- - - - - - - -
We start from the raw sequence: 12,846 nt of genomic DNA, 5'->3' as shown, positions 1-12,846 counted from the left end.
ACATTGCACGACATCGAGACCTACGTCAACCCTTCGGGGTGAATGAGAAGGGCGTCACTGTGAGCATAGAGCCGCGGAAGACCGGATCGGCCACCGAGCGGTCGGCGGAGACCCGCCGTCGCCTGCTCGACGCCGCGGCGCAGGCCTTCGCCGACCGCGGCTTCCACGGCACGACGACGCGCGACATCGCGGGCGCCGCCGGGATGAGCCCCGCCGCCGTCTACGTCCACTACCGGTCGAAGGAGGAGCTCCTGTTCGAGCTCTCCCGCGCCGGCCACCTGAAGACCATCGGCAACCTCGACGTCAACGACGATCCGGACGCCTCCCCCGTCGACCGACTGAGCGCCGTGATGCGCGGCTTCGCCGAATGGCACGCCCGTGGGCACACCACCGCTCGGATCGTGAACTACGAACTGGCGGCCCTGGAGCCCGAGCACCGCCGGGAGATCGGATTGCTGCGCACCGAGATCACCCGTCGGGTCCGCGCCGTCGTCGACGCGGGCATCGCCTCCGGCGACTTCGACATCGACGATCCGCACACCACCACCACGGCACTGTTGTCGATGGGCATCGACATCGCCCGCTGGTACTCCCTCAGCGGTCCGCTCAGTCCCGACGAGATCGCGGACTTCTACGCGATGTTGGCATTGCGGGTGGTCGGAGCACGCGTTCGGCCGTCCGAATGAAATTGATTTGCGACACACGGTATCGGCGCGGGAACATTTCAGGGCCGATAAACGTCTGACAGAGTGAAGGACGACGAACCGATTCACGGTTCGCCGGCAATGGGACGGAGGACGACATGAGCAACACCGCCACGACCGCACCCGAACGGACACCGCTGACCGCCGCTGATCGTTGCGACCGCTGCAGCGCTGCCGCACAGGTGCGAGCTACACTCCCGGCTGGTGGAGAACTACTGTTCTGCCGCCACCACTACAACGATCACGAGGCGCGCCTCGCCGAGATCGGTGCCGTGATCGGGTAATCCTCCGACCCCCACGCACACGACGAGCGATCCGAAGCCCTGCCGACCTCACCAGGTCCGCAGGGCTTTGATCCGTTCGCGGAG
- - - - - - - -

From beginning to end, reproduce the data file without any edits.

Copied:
We start from the raw sequence: 12,846 nt of genomic DNA, 5'->3' as shown, positions 1-12,846 counted from the left end.
ACATTGCACGACATCGAGACCTACGTCAACCCTTCGGGGTGAATGAGAAGGGCGTCACTGTGAGCATAGAGCCGCGGAAGACCGGATCGGCCACCGAGCGGTCGGCGGAGACCCGCCGTCGCCTGCTCGACGCCGCGGCGCAGGCCTTCGCCGACCGCGGCTTCCACGGCACGACGACGCGCGACATCGCGGGCGCCGCCGGGATGAGCCCCGCCGCCGTCTACGTCCACTACCGGTCGAAGGAGGAGCTCCTGTTCGAGCTCTCCCGCGCCGGCCACCTGAAGACCATCGGCAACCTCGACGTCAACGACGATCCGGACGCCTCCCCCGTCGACCGACTGAGCGCCGTGATGCGCGGCTTCGCCGAATGGCACGCCCGTGGGCACACCACCGCTCGGATCGTGAACTACGAACTGGCGGCCCTGGAGCCCGAGCACCGCCGGGAGATCGGATTGCTGCGCACCGAGATCACCCGTCGGGTCCGCGCCGTCGTCGACGCGGGCATCGCCTCCGGCGACTTCGACATCGACGATCCGCACACCACCACCACGGCACTGTTGTCGATGGGCATCGACATCGCCCGCTGGTACTCCCTCAGCGGTCCGCTCAGTCCCGACGAGATCGCGGACTTCTACGCGATGTTGGCATTGCGGGTGGTCGGAGCACGCGTTCGGCCGTCCGAATGAAATTGATTTGCGACACACGGTATCGGCGCGGGAACATTTCAGGGCCGATAAACGTCTGACAGAGTGAAGGACGACGAACCGATTCACGGTTCGCCGGCAATGGGACGGAGGACGACATGAGCAACACCGCCACGACCGCACCCGAACGGACACCGCTGACCGCCGCTGATCGTTGCGACCGCTGCAGCGCTGCCGCACAGGTGCGAGCTACACTCCCGGCTGGTGGAGAACTACTGTTCTGCCGCCACCACTACAACGATCACGAGGCGCGCCTCGCCGAGATCGGTGCCGTGATCGGGTAATCCTCCGACCCCCACGCACACGACGAGCGATCCGAAGCCCTGCCGACCTCACCAGGTCCGCAGGGCTTTGATCCGTTCGCGGAG